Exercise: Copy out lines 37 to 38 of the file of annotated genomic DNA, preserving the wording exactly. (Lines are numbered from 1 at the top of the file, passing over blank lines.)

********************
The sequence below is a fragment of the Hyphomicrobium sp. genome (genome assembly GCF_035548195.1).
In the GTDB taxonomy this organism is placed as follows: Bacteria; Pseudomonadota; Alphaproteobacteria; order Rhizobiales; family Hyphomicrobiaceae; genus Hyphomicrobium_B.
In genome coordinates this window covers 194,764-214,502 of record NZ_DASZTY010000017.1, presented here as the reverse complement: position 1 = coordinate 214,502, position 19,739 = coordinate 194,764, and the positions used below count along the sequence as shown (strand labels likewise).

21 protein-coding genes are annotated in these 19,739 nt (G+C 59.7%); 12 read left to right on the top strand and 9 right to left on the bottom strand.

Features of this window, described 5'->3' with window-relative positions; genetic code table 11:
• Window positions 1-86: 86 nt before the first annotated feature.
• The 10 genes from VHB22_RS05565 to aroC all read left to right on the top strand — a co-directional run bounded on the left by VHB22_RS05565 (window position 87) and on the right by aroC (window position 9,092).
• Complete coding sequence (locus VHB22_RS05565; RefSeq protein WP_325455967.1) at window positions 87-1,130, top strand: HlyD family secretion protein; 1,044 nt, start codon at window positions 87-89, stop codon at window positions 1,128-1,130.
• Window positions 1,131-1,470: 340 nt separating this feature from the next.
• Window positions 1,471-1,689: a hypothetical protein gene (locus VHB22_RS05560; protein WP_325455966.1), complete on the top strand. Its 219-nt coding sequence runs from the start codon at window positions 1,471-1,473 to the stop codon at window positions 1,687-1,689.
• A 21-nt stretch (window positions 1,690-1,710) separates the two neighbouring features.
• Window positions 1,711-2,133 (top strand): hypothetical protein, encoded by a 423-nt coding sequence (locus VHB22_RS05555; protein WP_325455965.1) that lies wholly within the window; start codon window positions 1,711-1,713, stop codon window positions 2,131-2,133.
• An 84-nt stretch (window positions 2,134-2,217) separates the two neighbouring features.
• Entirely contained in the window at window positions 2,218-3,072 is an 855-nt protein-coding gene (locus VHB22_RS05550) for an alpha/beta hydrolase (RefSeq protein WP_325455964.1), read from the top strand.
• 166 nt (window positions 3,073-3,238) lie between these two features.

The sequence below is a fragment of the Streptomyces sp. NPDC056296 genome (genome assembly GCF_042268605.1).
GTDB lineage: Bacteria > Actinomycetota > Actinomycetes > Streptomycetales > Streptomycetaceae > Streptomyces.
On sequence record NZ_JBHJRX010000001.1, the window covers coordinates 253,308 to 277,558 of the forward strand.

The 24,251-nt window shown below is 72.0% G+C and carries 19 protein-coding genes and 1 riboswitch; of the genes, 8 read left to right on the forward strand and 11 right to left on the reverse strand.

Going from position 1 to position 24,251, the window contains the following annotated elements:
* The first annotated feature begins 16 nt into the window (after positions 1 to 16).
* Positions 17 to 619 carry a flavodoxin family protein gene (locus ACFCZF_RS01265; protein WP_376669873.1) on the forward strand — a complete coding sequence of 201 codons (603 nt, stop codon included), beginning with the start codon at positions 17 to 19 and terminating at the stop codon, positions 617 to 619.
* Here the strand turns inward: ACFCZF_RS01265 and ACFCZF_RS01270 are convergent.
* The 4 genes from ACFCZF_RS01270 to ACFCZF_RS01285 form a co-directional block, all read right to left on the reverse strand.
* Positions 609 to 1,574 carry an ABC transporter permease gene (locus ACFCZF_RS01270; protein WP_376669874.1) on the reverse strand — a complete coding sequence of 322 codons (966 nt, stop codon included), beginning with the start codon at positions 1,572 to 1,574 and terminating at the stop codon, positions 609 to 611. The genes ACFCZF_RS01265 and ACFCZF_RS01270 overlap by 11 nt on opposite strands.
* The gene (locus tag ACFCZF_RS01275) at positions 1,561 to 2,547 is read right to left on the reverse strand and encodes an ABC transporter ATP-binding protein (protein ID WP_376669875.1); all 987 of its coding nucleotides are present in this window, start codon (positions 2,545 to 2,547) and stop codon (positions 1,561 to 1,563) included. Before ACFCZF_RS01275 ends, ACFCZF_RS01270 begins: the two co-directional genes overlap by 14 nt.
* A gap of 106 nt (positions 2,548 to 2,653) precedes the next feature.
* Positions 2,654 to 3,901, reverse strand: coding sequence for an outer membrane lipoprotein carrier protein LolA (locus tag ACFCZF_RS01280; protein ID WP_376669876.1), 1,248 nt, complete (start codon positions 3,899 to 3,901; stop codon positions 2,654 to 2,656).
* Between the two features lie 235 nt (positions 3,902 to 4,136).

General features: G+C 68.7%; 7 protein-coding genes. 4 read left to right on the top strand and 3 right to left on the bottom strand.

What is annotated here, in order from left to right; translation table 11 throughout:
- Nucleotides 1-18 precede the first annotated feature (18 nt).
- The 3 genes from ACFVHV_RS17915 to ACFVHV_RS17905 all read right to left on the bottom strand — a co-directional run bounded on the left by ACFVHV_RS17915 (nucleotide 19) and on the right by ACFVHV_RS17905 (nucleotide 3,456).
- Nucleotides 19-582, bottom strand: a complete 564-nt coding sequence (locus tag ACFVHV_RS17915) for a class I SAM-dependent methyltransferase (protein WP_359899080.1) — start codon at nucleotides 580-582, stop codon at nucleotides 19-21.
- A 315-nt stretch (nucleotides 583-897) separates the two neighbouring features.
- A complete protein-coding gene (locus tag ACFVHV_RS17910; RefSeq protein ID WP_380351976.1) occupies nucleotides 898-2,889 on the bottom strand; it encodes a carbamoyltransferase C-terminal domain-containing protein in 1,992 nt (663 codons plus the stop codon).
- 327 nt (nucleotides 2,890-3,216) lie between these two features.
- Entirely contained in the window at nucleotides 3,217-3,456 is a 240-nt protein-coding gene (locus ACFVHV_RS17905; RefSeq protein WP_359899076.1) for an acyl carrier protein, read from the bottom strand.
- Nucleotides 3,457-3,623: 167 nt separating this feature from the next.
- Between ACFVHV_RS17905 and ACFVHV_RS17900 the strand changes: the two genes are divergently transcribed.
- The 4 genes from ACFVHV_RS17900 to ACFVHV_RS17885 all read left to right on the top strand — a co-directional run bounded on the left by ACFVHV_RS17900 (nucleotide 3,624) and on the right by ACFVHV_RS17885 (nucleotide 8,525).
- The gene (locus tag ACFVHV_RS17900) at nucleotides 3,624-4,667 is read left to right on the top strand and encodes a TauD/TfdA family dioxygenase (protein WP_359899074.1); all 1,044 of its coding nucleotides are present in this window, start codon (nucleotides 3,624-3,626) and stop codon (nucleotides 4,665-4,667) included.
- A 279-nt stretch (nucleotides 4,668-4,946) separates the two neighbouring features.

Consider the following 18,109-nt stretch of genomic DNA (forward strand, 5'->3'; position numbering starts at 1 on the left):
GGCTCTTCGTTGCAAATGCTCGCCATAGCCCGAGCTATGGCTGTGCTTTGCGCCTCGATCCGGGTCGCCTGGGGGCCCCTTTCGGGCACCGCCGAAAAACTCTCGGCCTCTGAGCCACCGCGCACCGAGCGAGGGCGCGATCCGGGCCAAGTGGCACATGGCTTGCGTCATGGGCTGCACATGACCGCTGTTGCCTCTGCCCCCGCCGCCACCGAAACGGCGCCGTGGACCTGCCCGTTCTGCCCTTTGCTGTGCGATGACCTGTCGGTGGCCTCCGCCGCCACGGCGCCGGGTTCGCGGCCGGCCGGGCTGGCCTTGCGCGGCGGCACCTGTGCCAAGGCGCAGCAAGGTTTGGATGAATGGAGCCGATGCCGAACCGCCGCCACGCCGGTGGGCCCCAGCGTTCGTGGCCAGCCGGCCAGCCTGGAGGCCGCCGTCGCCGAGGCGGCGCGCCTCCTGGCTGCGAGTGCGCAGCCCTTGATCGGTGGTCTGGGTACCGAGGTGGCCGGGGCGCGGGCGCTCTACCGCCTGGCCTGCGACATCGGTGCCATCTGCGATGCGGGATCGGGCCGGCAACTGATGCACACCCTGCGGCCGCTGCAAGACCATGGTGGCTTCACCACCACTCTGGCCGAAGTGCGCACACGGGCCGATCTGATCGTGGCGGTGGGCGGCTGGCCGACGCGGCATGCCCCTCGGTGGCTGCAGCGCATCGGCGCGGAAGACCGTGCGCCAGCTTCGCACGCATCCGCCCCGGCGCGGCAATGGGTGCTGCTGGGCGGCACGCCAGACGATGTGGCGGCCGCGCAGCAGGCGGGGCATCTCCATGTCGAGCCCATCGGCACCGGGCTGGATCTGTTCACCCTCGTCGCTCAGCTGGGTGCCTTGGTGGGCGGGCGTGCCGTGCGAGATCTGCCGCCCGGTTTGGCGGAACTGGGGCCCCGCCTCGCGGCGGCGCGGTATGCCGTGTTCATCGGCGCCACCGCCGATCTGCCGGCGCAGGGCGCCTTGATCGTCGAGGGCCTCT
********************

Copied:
- 327 nt (nucleotides 2,890-3,216) lie between these two features.
- Entirely contained in the window at nucleotides 3,217-3,456 is a 240-nt protein-coding gene (locus ACFVHV_RS17905; RefSeq protein WP_359899076.1) for an acyl carrier protein, read from the bottom strand.